There, 1,500 of its 3,000 prisoners were in cells within an X-shaped cluster of white buildings known as the Secure Housing Unit. It depends what state you’re in, but secure housing, special housing, administrative segregation – all are solitary confinement by another name. In an extraordinary show of solidarity, inmates across the state joined the Pelican Bay protestors in their hunger strike to demonstrate against California’s practice of locking up its inmates for 22 out of 24 hours in isolated, windowless, concrete cells that measure about 11ft by 7ft (3.35m by 2.13m), often for years at a time. By the time August had rolled around, the California Department Of Corrections And Rehabilitation had won the legal right to force-feed around 70 of the remaining hunger strikers. By then, however, the world was watching.
Solitary confinement has become the United States’ next great human-rights scandal. Inmates can be put in solitary for a number of reasons, including violating prison rules, if they’re deemed an escape risk, because they’re a danger to other inmates, or for their own protection. And it’s not just California that excels at the practice. According to Solitary Watch, an independent body that collects information about solitary confinement, at least 44 states within the US federal system now have “supermax prisons”, most of which almost entirely comprise solitary confinement cells. Although Solitary Watch says it’s difficult to determine just how many people are currently held in solitary in the US due to a lack of reliable state-by-state information, a 2005 census of state and federal prisoners conducted by the Bureau Of Justice Statistics – considered the most accurate – found more than 81,622 inmates were held in “restricted housing”.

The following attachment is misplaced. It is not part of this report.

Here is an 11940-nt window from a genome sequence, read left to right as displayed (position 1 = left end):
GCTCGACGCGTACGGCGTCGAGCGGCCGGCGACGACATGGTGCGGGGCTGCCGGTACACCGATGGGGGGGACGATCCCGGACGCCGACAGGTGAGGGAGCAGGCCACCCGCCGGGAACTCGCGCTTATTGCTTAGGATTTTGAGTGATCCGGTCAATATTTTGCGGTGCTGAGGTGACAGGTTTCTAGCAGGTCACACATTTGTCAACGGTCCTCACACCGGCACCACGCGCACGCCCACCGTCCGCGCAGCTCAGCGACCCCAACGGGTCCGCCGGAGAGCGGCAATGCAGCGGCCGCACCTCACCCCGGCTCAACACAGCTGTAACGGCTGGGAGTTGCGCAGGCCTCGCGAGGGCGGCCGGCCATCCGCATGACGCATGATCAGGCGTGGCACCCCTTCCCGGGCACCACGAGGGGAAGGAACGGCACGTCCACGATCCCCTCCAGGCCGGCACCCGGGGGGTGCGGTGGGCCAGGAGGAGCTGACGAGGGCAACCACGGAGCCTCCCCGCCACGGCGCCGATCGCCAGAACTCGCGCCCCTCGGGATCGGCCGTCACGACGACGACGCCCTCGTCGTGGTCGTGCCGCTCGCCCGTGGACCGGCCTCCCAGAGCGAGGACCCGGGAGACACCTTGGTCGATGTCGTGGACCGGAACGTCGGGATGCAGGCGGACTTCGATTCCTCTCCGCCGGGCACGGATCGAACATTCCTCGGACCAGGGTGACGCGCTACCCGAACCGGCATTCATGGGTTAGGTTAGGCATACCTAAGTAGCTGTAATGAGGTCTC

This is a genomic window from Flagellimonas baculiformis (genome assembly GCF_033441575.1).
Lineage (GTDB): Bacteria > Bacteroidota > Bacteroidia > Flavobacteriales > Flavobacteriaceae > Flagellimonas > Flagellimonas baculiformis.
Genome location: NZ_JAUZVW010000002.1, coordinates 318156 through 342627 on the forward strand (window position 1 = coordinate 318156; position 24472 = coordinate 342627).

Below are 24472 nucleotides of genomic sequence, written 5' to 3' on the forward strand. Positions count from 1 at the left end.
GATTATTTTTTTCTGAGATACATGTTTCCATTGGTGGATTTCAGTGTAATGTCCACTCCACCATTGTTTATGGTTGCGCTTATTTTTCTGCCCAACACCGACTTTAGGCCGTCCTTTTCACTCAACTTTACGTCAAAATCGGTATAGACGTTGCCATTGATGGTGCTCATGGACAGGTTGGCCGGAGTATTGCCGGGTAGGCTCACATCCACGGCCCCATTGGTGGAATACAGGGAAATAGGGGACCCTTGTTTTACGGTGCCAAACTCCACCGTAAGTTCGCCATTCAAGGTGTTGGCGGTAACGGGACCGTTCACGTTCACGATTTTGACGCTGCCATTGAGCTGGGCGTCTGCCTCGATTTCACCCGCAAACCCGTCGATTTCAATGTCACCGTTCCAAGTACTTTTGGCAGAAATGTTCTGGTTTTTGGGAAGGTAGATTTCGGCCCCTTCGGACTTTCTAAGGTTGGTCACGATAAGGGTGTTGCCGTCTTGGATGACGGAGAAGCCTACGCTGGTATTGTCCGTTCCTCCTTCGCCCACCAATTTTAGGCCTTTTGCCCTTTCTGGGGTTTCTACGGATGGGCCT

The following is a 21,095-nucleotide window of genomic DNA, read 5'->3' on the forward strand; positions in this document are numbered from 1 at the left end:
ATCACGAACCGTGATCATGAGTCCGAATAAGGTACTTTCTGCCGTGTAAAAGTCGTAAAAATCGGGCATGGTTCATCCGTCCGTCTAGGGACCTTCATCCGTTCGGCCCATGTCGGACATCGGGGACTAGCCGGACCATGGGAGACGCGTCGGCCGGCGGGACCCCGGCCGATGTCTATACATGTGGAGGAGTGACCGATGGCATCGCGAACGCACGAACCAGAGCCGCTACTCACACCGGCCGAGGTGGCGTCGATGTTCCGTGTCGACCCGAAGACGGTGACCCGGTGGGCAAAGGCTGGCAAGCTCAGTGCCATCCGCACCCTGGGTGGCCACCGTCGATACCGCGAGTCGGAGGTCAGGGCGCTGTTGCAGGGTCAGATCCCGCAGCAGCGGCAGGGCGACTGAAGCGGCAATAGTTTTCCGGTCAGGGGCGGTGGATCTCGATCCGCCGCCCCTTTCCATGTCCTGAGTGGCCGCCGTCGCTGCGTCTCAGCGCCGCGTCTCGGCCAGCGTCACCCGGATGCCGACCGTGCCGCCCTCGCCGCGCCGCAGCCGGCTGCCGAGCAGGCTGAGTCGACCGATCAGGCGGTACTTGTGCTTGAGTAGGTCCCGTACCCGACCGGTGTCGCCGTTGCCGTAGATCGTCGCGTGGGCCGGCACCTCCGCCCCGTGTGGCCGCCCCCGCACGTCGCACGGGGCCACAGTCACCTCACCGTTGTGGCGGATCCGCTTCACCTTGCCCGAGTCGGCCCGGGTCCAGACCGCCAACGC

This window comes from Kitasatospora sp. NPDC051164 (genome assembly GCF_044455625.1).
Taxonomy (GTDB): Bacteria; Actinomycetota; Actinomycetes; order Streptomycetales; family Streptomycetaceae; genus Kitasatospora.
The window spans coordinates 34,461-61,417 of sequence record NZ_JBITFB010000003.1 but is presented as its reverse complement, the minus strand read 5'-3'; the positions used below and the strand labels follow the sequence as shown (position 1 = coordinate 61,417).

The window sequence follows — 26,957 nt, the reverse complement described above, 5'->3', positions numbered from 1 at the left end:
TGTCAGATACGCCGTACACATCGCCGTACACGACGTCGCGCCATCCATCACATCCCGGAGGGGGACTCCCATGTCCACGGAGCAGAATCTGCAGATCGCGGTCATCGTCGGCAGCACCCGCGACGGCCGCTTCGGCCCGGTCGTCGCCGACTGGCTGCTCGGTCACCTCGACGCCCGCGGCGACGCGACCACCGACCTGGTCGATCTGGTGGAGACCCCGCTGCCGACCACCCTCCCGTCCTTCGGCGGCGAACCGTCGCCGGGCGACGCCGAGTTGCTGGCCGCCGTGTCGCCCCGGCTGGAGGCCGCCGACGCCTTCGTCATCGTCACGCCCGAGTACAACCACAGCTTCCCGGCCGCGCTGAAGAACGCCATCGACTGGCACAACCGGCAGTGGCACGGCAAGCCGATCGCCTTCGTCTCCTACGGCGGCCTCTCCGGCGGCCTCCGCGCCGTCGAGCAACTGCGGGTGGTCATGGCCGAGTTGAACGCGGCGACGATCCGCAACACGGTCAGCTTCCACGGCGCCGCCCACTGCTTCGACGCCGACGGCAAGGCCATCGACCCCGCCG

As far as Britain is concerned, a spokeswoman for the UK’s Ministry Of Justice told GQ the government didn’t have details of the number of people in solitary, but a report for Solitary Watch said even though Britain had the highest per-capita incarceration rate in Europe (153 out every 100,000 people), it “pales in comparison to the US”. By some estimates, about 500 people are housed in solitary in the UK at any one time, but even then it’s not for extensive periods. The Solitary Watch report noted that “overcrowding, brutal use of segregation and general mismanagement sparked extreme violence in British prisons throughout the Seventies and Eighties … [and] by 1998 solitary confinement was reduced in favour of Close Supervision Centres … designed to combine isolation with engagement … education programmes, libraries and daily exercise.” Compared to the US, then, our own prison system seems somehow progressive.
The 2013 California prison protests – which ended on 5 September – and the media coverage they attracted shone a light on an otherwise covert, unregulated corner of the US justice system: that placing prisoners in solitary is often an arbitrary arrangement, conducted at the discretion, some would say whim, of the individual prison warden. According to James Ridgeway, co-director and editor-in-chief of Solitary Watch, there’s rarely, if any, judicial oversight on imposing solitary confinement. “Placing an inmate in solitary is not determined in court – it’s determined by wardens and a self-serving committee of guards,” he says. “Unfortunately the American public has an appetite for retribution and that’s not going to change overnight.”
The unpalatable truth is that solitary confinement is tantamount to torture. Studies have proved that the practice of isolating prisoners for extensive periods of time can precipitate a descent into madness. Devoid of human contact for so long, often with just a handful of books and possibly a radio for company, many inmates in isolation scream out in the night; some lie naked in their recreation yards, urinating on themselves; smearing excrement over their bodies; indulging in often gruesome bouts of self-mutilation with razor blades or shanks fashioned from items in their cell.
In June 2012, Dick Durbin, a Democratic senator for Illinois, chaired the first ever congressional hearing on solitary confinement. “America has led the way with human rights around the world,” Durbin said in his introductory remarks. “But what do our prisons say about our American values?”